Gayle King’s response to the allegations of sexual harassment by her former co-worker and friend, Charlie Rose provides an important blueprint for how to respond when someone you love does something despicable.
As you know by now, legendary newsman Charlie Rose was unceremoniously fired by CBS after eight women revealed that he’d sexually harassed them while they were employed or seeking to become employed by his signature show, Charlie Rose.
CBS initially suspended Charlie but later terminated him from his position as co-host, duties he shared with Gayle King and Norah Odonnell. Not only were they co-workers, the trio had become close friends, judging by the photos they took together while out having dinner or other events outside of their job responsibilities.
Gayle and Norah each addressed Charlie’s departure and the allegations that led to it; but it was Gayle’s response that captured the whole spectrum of conflicting emotions that emerge when your disappointment in a person’s behavior smashes up against your genuine feelings for the person.
How hard it must be to discover that someone you trust, care deeply about, work and hang out with has done such despicable things. Norah kept her statement rather general, but Gayle spoke from her clearly broken heart while empathizing with the victims; a response that was stark in its contrast to the one given by Phylicia Rashad when asked about the allegations against Bill Cosby, her TV husband on the Cosby Show.
Rashad automatically dismissed the allegations of dozens of women with a flippant, “forget these women.” Hers was an attempt to protect the legacy of Cosby’s work; which she implied was far more important than more than 50 women with strikingly similar stories of sexual assault.
As a woman and a survivor of childhood sexual abuse, I was disappointed in her response, but I understood it. It’s hard to admit that someone you thought you knew so well could be capable of something so sinister. It’s easier to dismiss it or cast blame elsewhere while sincerely wanting to forget the victims exist.
Rashad responded the way so many mothers have unfortunately responded when faced with news that their boyfriend/husband/lover abused their young daughter.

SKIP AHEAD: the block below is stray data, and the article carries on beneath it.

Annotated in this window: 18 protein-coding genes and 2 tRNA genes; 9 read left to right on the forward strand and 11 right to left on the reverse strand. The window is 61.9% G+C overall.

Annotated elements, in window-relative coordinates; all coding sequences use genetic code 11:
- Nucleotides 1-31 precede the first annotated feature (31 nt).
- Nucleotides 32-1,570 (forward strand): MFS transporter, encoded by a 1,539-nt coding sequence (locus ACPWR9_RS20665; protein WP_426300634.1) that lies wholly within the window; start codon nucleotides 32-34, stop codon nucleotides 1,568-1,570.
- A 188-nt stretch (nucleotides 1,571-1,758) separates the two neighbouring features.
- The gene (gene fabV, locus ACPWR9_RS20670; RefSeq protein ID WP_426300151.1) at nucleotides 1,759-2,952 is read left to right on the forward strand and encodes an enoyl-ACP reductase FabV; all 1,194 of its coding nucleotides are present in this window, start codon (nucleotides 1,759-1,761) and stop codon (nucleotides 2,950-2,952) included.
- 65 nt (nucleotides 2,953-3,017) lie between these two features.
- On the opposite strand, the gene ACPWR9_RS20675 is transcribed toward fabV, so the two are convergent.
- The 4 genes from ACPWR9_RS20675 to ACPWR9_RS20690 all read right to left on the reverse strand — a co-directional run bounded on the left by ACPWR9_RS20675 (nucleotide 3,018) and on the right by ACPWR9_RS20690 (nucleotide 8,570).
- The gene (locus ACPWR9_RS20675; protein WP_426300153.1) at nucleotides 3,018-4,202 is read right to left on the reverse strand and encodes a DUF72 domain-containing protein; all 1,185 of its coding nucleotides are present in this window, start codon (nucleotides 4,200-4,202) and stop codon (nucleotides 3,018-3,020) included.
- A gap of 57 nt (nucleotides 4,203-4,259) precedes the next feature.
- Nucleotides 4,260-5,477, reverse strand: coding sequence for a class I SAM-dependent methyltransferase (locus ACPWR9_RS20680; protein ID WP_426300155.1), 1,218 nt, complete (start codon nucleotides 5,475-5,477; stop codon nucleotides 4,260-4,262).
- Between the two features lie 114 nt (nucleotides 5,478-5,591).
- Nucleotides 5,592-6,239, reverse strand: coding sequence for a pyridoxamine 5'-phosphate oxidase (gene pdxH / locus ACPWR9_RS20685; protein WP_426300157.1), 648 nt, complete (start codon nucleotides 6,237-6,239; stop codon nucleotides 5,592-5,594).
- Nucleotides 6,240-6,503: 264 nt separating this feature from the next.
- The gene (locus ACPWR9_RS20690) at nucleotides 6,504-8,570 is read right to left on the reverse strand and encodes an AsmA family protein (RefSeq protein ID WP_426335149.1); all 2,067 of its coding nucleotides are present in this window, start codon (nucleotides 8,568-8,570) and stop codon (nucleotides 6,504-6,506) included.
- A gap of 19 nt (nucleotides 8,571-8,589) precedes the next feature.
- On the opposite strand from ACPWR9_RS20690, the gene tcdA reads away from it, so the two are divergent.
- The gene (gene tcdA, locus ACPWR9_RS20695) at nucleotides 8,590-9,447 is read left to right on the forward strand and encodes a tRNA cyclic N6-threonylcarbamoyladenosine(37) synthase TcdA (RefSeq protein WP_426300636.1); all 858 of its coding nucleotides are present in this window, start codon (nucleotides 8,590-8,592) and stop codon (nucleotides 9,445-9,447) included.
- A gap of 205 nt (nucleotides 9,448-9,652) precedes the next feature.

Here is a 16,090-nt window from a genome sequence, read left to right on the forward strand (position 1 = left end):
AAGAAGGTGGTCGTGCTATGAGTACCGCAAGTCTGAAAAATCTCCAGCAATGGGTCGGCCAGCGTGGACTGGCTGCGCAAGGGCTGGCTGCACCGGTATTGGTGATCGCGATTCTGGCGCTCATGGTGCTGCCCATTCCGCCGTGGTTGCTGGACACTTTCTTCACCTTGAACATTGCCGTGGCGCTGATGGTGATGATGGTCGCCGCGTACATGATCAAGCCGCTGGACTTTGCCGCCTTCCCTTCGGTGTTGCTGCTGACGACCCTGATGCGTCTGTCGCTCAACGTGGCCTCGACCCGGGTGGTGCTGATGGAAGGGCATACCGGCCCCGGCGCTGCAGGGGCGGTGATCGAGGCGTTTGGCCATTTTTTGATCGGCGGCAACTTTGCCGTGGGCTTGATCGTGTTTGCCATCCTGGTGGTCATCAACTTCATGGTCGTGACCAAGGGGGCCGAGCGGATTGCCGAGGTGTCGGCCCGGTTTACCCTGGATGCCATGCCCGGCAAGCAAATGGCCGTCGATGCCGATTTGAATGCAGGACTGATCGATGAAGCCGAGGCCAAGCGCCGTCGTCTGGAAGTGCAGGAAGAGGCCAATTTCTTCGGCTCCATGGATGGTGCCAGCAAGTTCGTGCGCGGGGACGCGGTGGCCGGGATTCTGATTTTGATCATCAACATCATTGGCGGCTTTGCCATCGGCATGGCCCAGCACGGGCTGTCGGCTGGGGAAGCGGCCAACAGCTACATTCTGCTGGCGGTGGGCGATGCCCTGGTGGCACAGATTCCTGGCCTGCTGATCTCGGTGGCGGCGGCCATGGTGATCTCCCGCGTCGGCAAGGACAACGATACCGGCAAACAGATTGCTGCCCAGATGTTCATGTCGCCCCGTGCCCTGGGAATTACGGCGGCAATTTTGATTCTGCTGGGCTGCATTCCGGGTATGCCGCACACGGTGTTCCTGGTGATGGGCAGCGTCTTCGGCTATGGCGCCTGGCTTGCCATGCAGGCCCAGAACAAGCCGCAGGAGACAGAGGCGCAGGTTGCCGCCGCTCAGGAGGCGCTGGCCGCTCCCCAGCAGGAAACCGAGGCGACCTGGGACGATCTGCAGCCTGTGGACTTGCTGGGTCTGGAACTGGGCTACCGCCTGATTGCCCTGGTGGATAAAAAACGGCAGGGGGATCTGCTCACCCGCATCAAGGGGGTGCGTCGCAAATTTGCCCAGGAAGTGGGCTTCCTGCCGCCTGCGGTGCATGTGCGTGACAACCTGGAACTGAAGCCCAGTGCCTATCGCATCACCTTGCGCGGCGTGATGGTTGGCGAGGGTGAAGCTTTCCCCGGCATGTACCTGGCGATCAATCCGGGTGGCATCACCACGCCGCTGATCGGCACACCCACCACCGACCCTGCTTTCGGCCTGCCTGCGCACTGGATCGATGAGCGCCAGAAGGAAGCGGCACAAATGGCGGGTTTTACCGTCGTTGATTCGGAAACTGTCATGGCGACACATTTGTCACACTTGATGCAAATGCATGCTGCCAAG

Compelled to take a side, these women consider what they have to lose, not what their daughters have already lost. Rashad, similarly, considered the loss of the Huxtable legacy and speculated that there was a plot underway to destroy Cosby’s reputation.
I understand how hard it is. I really do. I cannot accept it, however. I no longer associate with men who victim blamed and resorted to essentially slandering women who were allegedly raped by Cosby.
Which brings me back to Gayle's response. She's grappling. She's having a hard time accepting that her friend could do something so horrific, but she's supporting the women. Her response is as authentic as it gets. She's not ready to throw her friend under the bus; but he's not getting an automatic pass from her either.
Sadly, King’s blueprint for how to respond authentically when a friend has behaved horrifically has already been put to use. NBC fired its star anchor, Matt Lauer, after discovering he behaved in a sexually inappropriate manner with a female staffer.
Savannah Guthrie and Hoda Kotb reported on their colleague’s alleged behavior and termination minutes after learning about it and their emotions were all over their faces. They, too, supported the woman brave enough to come forward and tell her story. They, too, expressed dismay that their colleague and friend could behave so despicably. (I wondered, as I watched them, if Gayle's response helped them navigate their own difficult terrain.)
I wish no one was ever in the position to provide such a pained response regarding a loved one's horrific behavior because it means a victim has already suffered something far more devastating. But for the sake of the victims, respecting their dignity with an authentic response also contributes to their ability to heal. Instead of selfishly dismissing them or accusing them of lying, the response reflects the complexity of human emotions, and, importantly, leaves space for compassion and support while waiting for the evidence apparently necessary for full acceptance of their story.
It would be perfectly understandable if, when a woman is confronted with the news that her husband/boyfriend/lover has violated her child, she expresses her conflicting emotions. Go ahead and say how difficult it is to comprehend that said husband/boyfriend/lover could behave that way; while simultaneously supporting your child through what is likely the most horrendous experience she has ever had.
When a victim is accused of lying or is blamed for the attack, it makes an already devastating experience even more traumatic and is one of the reasons sexual assault is so under-reported (or reported years after the crime was committed.)
After being physically violated, many, many people (women and men; girls and boys) choose to remain silent because they fear not being believed or of being held responsible for their assault; accusations that come dangerously close to being victimized all over again.